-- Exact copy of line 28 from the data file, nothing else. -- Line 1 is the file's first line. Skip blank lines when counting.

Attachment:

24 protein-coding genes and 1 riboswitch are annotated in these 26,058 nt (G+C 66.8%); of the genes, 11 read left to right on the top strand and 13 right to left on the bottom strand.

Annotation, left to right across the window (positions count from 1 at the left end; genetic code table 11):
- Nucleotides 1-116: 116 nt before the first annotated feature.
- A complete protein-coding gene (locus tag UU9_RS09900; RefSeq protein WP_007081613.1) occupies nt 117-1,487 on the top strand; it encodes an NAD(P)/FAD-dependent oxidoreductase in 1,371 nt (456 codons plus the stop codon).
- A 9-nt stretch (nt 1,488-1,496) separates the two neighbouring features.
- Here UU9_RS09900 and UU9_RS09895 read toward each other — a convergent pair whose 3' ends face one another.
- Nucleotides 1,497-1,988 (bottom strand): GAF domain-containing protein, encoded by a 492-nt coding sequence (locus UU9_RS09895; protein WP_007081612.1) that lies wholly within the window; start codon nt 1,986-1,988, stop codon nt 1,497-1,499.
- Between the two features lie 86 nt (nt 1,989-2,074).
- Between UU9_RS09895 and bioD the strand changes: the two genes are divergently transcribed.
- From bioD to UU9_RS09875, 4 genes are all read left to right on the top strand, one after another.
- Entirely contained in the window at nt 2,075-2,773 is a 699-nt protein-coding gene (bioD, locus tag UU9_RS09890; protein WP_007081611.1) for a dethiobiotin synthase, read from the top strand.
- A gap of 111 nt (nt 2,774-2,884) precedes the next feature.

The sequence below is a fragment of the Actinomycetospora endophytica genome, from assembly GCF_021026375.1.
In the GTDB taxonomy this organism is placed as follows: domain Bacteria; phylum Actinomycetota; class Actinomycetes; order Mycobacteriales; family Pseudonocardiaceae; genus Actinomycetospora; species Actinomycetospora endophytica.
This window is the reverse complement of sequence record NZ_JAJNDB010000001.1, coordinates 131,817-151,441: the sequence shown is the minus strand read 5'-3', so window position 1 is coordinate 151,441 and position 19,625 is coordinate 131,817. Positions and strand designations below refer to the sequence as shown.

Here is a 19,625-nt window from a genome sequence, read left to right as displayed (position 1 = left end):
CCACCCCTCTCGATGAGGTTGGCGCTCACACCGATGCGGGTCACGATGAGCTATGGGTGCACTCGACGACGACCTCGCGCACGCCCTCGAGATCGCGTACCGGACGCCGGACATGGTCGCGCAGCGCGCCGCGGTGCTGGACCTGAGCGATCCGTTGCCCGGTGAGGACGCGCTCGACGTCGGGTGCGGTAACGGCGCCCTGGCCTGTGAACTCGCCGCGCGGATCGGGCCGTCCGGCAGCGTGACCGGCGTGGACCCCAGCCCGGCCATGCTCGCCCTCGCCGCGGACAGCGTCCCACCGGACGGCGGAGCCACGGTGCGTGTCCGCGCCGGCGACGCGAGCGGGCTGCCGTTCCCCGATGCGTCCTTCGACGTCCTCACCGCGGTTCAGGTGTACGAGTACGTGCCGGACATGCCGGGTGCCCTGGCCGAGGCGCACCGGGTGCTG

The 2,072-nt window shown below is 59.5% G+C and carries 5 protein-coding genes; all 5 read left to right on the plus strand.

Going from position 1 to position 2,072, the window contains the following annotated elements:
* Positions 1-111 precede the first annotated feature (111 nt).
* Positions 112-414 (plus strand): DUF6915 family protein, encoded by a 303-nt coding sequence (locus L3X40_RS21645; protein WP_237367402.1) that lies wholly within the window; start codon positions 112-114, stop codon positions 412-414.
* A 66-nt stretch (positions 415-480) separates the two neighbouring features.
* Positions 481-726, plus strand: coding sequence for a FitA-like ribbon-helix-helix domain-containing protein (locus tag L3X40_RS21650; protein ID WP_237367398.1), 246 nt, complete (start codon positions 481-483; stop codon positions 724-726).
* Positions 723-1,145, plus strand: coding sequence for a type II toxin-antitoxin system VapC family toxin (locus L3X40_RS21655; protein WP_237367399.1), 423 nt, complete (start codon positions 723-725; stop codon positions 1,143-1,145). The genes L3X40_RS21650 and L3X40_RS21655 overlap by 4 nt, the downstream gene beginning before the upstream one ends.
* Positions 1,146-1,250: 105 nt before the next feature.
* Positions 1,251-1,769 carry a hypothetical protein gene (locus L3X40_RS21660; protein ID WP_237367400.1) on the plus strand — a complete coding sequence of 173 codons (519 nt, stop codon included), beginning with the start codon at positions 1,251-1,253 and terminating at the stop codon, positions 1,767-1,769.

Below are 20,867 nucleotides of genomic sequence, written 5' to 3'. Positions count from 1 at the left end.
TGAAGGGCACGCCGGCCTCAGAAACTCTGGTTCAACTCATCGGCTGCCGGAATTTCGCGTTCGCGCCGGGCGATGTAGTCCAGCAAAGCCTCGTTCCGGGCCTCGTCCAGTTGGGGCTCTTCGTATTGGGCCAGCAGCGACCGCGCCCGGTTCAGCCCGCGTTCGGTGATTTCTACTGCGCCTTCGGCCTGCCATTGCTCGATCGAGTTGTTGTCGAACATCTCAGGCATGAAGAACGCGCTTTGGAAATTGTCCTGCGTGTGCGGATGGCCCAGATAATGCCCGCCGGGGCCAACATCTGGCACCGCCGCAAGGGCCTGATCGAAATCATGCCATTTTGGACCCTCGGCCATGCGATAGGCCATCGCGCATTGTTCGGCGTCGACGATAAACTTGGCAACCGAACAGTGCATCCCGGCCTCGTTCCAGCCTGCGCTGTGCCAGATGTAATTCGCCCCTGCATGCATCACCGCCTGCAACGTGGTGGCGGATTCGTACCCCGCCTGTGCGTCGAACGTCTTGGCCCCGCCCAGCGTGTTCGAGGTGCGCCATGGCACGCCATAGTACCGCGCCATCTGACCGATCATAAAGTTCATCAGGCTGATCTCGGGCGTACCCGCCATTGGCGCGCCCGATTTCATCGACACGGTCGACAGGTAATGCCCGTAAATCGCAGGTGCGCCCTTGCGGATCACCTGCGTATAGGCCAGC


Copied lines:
TGAAGGGCACGCCGGCCTCAGAAACTCTGGTTCAACTCATCGGCTGCCGGAATTTCGCGTTCGCGCCGGGCGATGTAGTCCAGCAAAGCCTCGTTCCGGGCCTCGTCCAGTTGGGGCTCTTCGTATTGGGCCAGCAGCGACCGCGCCCGGTTCAGCCCGCGTTCGGTGATTTCTACTGCGCCTTCGGCCTGCCATTGCTCGATCGAGTTGTTGTCGAACATCTCAGGCATGAAGAACGCGCTTTGGAAATTGTCCTGCGTGTGCGGATGGCCCAGATAATGCCCGCCGGGGCCAACATCTGGCACCGCCGCAAGGGCCTGATCGAAATCATGCCATTTTGGACCCTCGGCCATGCGATAGGCCATCGCGCATTGTTCGGCGTCGACGATAAACTTGGCAACCGAACAGTGCATCCCGGCCTCGTTCCAGCCTGCGCTGTGCCAGATGTAATTCGCCCCTGCATGCATCACCGCCTGCAACGTGGTGGCGGATTCGTACCCCGCCTGTGCGTCGAACGTCTTGGCCCCGCCCAGCGTGTTCGAGGTGCGCCATGGCACGCCATAGTACCGCGCCATCTGACCGATCATAAAGTTCATCAGGCTGATCTCGGGCGTACCCGCCATTGGCGCGCCCGATTTCATCGACACGGTCGACAGGTAATGCCCGTAAATCGCAGGTGCGCCCTTGCGGATCACCTGCGTATAGGCCAGC